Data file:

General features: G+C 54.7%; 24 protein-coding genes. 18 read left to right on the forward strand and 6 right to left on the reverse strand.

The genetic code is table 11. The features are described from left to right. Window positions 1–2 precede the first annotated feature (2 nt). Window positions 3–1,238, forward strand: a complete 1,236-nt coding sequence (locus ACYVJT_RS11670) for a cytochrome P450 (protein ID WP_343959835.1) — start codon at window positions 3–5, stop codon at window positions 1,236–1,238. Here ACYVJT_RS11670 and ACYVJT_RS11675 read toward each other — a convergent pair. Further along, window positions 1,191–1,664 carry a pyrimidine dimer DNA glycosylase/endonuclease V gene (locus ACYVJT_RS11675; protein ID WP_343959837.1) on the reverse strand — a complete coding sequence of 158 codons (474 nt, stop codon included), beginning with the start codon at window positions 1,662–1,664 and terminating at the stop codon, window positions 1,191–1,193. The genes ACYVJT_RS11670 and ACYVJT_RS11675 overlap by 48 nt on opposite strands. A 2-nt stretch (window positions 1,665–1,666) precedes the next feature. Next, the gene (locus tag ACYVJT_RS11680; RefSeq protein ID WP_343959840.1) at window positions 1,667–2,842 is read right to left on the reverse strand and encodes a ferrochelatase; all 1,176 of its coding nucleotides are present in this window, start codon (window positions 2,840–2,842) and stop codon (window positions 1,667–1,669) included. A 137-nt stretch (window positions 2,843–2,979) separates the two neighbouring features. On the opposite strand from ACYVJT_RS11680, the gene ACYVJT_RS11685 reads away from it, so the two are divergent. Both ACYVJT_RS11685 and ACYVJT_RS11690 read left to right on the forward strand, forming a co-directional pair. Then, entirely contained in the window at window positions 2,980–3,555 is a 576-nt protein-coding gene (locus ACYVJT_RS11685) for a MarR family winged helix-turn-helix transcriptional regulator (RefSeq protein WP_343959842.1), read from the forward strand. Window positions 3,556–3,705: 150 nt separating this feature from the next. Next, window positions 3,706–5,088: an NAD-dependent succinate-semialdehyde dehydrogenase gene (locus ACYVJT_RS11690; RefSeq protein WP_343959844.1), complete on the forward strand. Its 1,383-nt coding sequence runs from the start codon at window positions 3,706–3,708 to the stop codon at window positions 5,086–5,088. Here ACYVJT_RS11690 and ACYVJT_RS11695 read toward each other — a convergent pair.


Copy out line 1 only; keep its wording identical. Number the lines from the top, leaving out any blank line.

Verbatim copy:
General features: G+C 54.7%; 24 protein-coding genes. 18 read left to right on the forward strand and 6 right to left on the reverse strand.